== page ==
#2 Making mistakes, and being willing to share the lessons I’ve learned

I would like to share with you an extreme case study that I had today.

The bug: We don’t show your comment when you comment on a newly created post.

The symptom: The bug happened after a changed i’ve done recently.

My suspect: I compared the new code with the old code and realized the opportunity object on both sides are slightly the same, but one property named `__pubSubEvents`. on the old code it has an object with 3 items in it. whereas on the new code, it was an empty object. So I suspected this change to be related somehow to the bug. still couldn’t proof it. but most of it, didnt understand what cause this to happen.

Further investigation: after deep deep investigation, I realized that the `__pubSubEvents` are actually responsible for updating the screen after posting a comment. so now I was sure that it is related.

Still didnt know why it returns an empty object.

Further investigation #2: I realized the comments are visible only if initialCommentsCount > 0:

<div ng-if=”networkCommentsVm.initialCommentsCount > 0">

the only way to update that `initialCommentsCount` variable is on the following `success` function:

this.activityObject.on(‘success’, function () {
if (this.initialCommentsCount === undefined && this.activityObject.feed) {

This somehow is not called…..

Further investigation #3: At that stage I was talking to a colleague, to help me understand how the pubSubEvents are working on our system. He pointed to me that the only way to empty the __pubSubEvents is by using the `off` function.

Solution Found: a quick find led me to find a line that I wrote 2 weeks ago: `referral.off(‘success’)`.

removing that line did solve the issue!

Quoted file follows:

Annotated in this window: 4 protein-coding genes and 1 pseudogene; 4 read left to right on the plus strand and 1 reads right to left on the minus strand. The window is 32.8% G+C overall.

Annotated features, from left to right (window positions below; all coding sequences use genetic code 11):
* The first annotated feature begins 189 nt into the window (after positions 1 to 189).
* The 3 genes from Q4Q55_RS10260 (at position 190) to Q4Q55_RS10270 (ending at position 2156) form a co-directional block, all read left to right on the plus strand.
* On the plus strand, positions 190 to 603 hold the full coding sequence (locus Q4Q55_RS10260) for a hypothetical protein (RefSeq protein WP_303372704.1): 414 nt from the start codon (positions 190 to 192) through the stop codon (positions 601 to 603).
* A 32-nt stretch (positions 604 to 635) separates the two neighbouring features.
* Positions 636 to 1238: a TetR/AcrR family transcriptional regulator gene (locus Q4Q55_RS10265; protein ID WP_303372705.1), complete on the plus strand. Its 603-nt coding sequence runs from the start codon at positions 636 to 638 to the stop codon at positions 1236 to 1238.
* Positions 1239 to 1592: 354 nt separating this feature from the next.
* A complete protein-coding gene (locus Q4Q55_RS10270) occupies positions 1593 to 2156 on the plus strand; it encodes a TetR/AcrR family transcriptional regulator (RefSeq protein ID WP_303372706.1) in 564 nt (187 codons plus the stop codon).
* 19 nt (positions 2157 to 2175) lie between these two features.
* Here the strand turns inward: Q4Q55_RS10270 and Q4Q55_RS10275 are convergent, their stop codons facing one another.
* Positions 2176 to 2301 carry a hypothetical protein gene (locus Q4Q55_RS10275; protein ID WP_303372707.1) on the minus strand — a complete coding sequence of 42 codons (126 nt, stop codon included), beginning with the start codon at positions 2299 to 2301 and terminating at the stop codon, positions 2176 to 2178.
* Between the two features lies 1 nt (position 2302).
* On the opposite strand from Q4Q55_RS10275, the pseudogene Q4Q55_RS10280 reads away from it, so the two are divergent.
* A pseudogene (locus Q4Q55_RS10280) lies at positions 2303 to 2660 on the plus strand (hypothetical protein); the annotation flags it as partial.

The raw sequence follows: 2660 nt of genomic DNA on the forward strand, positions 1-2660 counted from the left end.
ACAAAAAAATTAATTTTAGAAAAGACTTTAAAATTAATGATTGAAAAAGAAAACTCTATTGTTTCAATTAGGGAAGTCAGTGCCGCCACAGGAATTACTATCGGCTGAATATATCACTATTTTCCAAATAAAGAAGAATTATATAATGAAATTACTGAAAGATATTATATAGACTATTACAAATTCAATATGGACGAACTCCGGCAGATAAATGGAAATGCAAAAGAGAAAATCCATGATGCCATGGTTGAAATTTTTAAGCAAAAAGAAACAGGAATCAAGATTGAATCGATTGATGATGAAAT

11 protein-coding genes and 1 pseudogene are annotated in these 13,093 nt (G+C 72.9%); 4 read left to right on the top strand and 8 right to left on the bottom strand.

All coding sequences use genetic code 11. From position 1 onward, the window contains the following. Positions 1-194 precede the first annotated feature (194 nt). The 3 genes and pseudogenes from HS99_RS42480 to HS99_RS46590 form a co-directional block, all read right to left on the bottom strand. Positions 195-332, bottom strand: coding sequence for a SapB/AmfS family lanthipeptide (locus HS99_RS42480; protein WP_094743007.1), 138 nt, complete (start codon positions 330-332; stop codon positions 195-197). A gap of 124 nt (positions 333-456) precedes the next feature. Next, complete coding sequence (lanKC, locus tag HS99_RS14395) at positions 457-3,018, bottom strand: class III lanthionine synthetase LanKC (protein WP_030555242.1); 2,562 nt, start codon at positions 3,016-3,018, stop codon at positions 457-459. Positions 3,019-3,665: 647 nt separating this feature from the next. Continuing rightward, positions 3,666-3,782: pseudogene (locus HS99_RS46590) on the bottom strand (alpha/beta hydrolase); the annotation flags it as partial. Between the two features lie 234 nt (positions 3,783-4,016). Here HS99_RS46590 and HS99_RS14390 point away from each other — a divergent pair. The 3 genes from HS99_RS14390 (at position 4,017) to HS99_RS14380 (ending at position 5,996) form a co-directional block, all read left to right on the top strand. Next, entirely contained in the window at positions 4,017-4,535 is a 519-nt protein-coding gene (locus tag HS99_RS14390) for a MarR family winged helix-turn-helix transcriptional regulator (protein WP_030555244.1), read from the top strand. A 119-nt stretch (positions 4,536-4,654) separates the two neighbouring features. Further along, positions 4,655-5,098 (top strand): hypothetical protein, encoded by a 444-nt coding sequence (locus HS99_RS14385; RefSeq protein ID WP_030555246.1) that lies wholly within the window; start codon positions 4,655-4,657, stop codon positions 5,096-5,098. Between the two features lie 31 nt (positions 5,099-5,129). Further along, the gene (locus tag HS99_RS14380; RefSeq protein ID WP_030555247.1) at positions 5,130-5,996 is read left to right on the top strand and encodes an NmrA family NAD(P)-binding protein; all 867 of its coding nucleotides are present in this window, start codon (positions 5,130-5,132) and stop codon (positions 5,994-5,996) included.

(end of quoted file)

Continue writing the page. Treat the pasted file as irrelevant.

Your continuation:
yay!! what a ride! Finally !!!!!!!!!!!!!!!!!!!!!!!!!!

Final Solution: But, removing that code was not an option to me since I wrote this line of code on purpose. I wanted to free the listener to the referral `success` event, but I didn’t want to free any `success` event of that object. So instead of `referral.off(‘success’)` I’ve read that I can pass the callback function name as a second parameter., and that will just free the specific listener.

But oh, I was using an anonymous function! so I need to make it a non-anonymous function first.

So I wrote: `this._onSaveNetwrorkReferralSuccess: function() { … }`

And to assign that function to the event I wrote

`referral.on(“success”, this._onSaveNetwrorkReferralSuccess.bind(this));`

and on $destroy I wrote:

`referral.off(“success”, this._onSaveNetwrorkReferralSuccess);`

Error: But oh… this doesnt seem to work…. Ummm… what’s going on…. after 10 hours I’m losing it…

After I thought about it, I remembered a lesson I’ve learned when I was coding in ReactJS not so long ago, `bind` function creates a new function, so my `off` function is not freeing the newly created function that was created by the bind function, but another one.

Final Final Solution: So. I solved this by writing:

`this._onSaveNetwrorkReferralSuccess = this._onSaveNetwrorkReferralSuccess.bind(this)`

by this, I could use the same name on both `on` and `off` events.


Lesson Learned:

1. As the `PubSub` pattern is commonly used in our code base, it is good to have everyone aligned with how it exactly works.

2. it’s a good practice to see how `bind` works in “real” scenario.

3. Using `off`, may be thought as redundant, but it in my opinion it is extremely important that we will remember to free memory from listeners, and timers on $destroy functions.

One clap, two clap, three clap, forty?

By clapping more or less, you can signal to us which stories really stand out.